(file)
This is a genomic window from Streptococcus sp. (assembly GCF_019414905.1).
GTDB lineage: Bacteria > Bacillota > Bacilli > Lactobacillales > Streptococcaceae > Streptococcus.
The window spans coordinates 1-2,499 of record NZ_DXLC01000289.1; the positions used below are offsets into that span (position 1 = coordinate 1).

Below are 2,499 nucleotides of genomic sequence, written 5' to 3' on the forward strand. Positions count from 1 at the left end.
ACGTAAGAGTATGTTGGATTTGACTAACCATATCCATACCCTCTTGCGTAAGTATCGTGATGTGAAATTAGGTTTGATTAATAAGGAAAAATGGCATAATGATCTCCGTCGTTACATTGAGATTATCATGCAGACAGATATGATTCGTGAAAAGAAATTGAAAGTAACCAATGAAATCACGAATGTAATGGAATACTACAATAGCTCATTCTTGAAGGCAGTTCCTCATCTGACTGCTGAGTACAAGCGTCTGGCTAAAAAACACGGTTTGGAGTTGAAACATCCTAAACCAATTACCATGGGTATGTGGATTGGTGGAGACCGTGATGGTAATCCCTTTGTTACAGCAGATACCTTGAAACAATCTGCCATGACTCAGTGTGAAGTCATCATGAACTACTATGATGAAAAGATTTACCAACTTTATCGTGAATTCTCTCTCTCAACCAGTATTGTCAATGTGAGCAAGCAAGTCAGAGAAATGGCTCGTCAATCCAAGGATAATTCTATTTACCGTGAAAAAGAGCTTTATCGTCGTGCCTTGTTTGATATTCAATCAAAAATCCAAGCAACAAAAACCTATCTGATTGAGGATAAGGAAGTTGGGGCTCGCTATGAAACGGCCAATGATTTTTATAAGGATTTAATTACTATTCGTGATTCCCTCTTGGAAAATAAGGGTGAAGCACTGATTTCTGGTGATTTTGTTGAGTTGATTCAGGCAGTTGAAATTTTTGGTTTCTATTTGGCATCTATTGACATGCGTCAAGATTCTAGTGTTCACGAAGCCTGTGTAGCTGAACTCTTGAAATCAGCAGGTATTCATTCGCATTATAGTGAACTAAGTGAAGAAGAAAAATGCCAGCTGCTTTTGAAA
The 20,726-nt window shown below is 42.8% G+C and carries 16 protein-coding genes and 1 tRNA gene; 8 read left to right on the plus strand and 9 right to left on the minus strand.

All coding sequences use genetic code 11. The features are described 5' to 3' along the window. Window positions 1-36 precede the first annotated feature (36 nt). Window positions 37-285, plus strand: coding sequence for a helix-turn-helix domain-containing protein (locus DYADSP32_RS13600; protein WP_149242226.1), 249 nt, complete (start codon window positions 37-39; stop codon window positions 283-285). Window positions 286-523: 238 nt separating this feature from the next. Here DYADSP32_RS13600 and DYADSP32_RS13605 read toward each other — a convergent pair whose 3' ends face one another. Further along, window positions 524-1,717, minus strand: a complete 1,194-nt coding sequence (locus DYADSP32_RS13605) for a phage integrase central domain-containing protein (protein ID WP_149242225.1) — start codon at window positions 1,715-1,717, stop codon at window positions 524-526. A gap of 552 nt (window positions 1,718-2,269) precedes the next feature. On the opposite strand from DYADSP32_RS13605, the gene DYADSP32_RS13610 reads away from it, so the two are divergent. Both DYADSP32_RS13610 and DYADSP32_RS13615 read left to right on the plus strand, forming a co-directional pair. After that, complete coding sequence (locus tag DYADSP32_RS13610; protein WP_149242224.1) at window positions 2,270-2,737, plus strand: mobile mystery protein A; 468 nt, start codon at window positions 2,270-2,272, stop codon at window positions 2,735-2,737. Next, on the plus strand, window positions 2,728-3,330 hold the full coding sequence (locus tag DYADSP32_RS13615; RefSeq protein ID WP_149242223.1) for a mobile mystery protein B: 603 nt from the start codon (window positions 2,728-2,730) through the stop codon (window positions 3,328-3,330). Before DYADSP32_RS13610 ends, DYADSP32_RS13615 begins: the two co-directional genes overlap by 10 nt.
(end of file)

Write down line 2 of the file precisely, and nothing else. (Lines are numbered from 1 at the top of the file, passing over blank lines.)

GTDB lineage: Bacteria > Bacillota > Bacilli > Lactobacillales > Streptococcaceae > Streptococcus.